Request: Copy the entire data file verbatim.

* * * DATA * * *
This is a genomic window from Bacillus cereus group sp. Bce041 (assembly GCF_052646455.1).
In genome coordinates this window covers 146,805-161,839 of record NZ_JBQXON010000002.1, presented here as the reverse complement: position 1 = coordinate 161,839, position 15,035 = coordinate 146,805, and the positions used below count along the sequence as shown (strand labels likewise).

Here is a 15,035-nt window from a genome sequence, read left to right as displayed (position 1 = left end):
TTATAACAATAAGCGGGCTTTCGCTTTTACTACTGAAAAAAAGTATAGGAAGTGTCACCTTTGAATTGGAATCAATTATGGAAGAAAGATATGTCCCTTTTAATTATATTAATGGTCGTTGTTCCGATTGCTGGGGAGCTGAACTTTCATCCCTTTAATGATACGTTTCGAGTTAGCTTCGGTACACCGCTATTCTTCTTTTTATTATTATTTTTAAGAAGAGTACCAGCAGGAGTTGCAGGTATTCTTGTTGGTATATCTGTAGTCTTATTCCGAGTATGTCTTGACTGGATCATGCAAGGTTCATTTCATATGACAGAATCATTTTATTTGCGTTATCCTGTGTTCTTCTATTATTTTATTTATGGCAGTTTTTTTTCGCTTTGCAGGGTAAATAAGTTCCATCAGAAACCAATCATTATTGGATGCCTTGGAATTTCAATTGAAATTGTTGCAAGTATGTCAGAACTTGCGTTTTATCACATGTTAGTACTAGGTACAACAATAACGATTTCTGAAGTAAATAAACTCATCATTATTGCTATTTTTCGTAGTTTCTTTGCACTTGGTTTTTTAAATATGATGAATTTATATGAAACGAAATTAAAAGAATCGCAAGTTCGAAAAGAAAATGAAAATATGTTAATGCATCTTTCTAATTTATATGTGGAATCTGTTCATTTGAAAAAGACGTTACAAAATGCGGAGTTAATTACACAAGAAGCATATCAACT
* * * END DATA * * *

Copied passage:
This is a genomic window from Bacillus cereus group sp. Bce041 (assembly GCF_052646455.1).
In genome coordinates this window covers 146,805-161,839 of record NZ_JBQXON010000002.1, presented here as the reverse complement: position 1 = coordinate 161,839, position 15,035 = coordinate 146,805, and the positions used below count along the sequence as shown (strand labels likewise).

Here is a 15,035-nt window from a genome sequence, read left to right as displayed (position 1 = left end):
TTATAACAATAAGCGGGCTTTCGCTTTTACTACTGAAAAAAAGTATAGGAAGTGTCACCTTTGAATTGGAATCAATTATGGAAGAAAGATATGTCCCTTTTAATTATATTAATGGTCGTTGTTCCGATTGCTGGGGAGCTGAACTTTCATCCCTTTAATGATACGTTTCGAGTTAGCTTCGGTACACCGCTATTCTTCTTTTTATTATTATTTTTAAGAAGAGTACCAGCAGGAGTTGCAGGTATTCTTGTTGGTATATCTGTAGTCTTATTCCGAGTATGTCTTGACTGGATCATGCAAGGTTCATTTCATATGACAGAATCATTTTATTTGCGTTATCCTGTGTTCTTCTATTATTTTATTTATGGCAGTTTTTTTTCGCTTTGCAGGGTAAATAAGTTCCATCAGAAACCAATCATTATTGGATGCCTTGGAATTTCAATTGAAATTGTTGCAAGTATGTCAGAACTTGCGTTTTATCACATGTTAGTACTAGGTACAACAATAACGATTTCTGAAGTAAATAAACTCATCATTATTGCTATTTTTCGTAGTTTCTTTGCACTTGGTTTTTTAAATATGATGAATTTATATGAAACGAAATTAAAAGAATCGCAAGTTCGAAAAGAAAATGAAAATATGTTAATGCATCTTTCTAATTTATATGTGGAATCTGTTCATTTGAAAAAGACGTTACAAAATGCGGAGTTAATTACACAAGAAGCATATCAACT